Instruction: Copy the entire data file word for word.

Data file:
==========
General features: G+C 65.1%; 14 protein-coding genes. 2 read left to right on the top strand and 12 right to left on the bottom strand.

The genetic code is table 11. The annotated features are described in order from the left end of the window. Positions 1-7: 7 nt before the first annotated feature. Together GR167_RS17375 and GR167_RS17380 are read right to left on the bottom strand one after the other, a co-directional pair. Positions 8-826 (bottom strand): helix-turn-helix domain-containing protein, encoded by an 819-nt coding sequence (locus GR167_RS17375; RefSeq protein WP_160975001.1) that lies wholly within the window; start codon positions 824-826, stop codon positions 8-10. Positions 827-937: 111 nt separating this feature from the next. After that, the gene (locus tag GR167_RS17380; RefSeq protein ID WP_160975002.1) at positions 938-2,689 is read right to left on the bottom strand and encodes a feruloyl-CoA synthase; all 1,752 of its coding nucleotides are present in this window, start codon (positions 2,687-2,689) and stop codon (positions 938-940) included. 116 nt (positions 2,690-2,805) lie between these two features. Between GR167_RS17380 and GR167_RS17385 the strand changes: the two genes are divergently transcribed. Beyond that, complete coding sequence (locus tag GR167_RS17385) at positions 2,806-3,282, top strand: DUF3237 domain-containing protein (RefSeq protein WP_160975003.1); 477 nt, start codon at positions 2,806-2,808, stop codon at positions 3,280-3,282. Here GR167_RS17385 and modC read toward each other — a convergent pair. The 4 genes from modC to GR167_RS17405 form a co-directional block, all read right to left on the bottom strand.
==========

General features: G+C 65.1%; 14 protein-coding genes. 2 read left to right on the top strand and 12 right to left on the bottom strand.

The genetic code is table 11. The annotated features are described in order from the left end of the window. Positions 1-7: 7 nt before the first annotated feature. Together GR167_RS17375 and GR167_RS17380 are read right to left on the bottom strand one after the other, a co-directional pair. Positions 8-826 (bottom strand): helix-turn-helix domain-containing protein, encoded by an 819-nt coding sequence (locus GR167_RS17375; RefSeq protein WP_160975001.1) that lies wholly within the window; start codon positions 824-826, stop codon positions 8-10. Positions 827-937: 111 nt separating this feature from the next. After that, the gene (locus tag GR167_RS17380; RefSeq protein ID WP_160975002.1) at positions 938-2,689 is read right to left on the bottom strand and encodes a feruloyl-CoA synthase; all 1,752 of its coding nucleotides are present in this window, start codon (positions 2,687-2,689) and stop codon (positions 938-940) included. 116 nt (positions 2,690-2,805) lie between these two features. Between GR167_RS17380 and GR167_RS17385 the strand changes: the two genes are divergently transcribed. Beyond that, complete coding sequence (locus tag GR167_RS17385) at positions 2,806-3,282, top strand: DUF3237 domain-containing protein (RefSeq protein WP_160975003.1); 477 nt, start codon at positions 2,806-2,808, stop codon at positions 3,280-3,282. Here GR167_RS17385 and modC read toward each other — a convergent pair. The 4 genes from modC to GR167_RS17405 form a co-directional block, all read right to left on the bottom strand.